REACHING THE LAST-MILE WOMEN’S SOCIAL AND SUSTAINABLE ENERGY ENTREPRENEURSHIP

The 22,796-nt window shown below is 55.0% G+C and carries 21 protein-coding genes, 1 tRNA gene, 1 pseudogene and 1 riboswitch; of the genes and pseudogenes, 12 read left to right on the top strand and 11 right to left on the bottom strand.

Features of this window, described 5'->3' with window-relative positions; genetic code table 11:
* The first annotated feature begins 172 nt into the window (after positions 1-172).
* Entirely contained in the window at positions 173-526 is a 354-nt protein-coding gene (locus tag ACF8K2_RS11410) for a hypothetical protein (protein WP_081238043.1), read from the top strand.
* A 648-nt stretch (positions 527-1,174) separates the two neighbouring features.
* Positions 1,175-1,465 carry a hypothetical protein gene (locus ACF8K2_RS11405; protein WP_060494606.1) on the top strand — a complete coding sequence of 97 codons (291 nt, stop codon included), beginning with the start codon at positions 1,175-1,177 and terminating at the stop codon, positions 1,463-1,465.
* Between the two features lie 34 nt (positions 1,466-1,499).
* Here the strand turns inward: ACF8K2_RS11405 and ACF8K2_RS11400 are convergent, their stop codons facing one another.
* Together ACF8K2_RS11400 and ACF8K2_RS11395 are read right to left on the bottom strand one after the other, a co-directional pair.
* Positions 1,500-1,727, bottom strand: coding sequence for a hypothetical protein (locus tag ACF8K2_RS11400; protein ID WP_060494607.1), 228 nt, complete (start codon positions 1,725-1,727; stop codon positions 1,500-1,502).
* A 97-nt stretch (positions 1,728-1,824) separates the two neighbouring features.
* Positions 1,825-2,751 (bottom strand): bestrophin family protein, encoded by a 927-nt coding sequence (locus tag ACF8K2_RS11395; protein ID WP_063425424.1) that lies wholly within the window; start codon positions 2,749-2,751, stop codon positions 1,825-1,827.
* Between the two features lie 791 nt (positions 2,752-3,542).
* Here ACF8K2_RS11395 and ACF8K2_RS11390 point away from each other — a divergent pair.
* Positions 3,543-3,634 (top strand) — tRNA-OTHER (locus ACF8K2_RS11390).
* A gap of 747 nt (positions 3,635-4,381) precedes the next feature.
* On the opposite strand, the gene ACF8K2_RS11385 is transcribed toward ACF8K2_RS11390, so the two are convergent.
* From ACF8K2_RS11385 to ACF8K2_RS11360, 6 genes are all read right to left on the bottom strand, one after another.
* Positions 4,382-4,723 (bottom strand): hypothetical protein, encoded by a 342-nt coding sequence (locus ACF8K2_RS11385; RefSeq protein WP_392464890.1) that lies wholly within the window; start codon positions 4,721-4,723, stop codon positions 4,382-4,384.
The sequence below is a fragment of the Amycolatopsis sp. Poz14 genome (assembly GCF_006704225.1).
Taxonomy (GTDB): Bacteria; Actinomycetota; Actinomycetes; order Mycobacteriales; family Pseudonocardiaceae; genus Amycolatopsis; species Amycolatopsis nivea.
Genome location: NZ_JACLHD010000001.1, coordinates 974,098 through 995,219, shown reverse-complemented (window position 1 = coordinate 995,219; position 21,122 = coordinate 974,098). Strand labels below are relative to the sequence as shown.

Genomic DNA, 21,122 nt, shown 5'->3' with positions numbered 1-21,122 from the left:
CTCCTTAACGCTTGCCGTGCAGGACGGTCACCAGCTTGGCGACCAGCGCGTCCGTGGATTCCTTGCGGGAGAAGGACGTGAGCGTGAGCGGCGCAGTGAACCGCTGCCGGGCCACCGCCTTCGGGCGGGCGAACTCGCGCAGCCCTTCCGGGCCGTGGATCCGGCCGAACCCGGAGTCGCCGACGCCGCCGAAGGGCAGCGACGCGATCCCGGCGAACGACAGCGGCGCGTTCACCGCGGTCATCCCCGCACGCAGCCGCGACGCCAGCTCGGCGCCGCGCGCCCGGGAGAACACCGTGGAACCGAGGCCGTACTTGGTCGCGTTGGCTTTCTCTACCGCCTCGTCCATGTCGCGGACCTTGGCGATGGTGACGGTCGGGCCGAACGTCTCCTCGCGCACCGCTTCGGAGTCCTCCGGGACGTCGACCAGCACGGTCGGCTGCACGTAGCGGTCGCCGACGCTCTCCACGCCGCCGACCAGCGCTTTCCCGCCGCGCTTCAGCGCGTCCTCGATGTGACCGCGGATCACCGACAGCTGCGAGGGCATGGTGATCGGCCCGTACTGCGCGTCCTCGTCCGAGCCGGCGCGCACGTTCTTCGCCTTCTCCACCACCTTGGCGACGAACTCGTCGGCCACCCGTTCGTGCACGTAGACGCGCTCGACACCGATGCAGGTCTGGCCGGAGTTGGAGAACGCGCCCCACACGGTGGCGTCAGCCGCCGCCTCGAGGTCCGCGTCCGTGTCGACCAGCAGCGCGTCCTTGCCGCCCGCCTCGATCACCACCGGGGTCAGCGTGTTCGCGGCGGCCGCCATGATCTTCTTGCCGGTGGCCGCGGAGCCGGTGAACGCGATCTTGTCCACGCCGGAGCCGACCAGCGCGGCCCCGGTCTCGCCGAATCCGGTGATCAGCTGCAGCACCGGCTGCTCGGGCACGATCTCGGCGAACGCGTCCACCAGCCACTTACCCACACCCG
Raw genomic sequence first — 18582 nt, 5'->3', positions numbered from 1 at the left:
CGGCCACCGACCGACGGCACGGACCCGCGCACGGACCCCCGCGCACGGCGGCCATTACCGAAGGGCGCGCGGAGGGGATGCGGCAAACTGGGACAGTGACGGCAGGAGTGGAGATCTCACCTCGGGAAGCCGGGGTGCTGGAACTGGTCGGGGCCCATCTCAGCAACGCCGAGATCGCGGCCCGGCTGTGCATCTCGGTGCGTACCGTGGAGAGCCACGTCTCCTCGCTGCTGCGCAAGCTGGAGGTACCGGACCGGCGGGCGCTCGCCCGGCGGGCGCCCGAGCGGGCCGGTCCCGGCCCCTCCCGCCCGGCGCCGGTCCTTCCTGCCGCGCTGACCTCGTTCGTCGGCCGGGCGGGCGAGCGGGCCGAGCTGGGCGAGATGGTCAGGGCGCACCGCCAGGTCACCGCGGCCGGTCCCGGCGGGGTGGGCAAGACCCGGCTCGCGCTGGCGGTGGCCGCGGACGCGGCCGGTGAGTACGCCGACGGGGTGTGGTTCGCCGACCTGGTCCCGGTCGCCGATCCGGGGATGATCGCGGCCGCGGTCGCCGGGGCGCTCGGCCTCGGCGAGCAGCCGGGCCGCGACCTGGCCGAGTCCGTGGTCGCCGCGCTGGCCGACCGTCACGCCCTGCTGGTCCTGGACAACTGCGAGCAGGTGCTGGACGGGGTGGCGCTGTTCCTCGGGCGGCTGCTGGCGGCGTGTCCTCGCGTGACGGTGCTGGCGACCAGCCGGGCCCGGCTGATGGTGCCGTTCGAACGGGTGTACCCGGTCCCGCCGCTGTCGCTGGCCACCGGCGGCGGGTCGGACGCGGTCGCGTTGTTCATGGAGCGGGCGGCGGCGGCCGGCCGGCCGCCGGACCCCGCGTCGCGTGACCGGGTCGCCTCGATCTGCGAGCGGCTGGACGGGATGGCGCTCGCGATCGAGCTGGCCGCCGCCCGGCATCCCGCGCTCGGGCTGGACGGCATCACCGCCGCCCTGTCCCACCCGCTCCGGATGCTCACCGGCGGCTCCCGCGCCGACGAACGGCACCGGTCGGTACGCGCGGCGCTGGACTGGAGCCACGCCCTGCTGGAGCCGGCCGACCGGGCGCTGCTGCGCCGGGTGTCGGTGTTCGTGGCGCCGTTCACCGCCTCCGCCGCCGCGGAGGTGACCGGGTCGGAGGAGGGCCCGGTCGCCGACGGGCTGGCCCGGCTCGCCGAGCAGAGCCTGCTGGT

This study seeks to understand the impact of one social enterprise in Tanzania, Solar Sister, in providing access to clean energy—in the form of household solar lanterns—to remote, rural areas. The study’s findings reveal that, first, based on a three-indicator last-mile index (LMI), Solar Sister is indeed reaching remote households. Second, rural customers in the areas where Solar Sister operates have few alternative options for clean energy. Solar Sister thus plays a crucial role in bringing clean energy to communities that other organizations are not reaching. Third, some indication exists of a bias against saleswomen, underscoring the role gender-conscious interventions may play in combatting such prejudice. Finally, rural customers appear to place considerable importance on the social aspects of a purchase, such as whether local after-sales service is available and whether a salesperson is someone familiar and trusted. This preference far exceeded even the financial consideration of paying for a product in instalments, validating Solar Sister’s approach to champion locally-embedded entrepreneurs.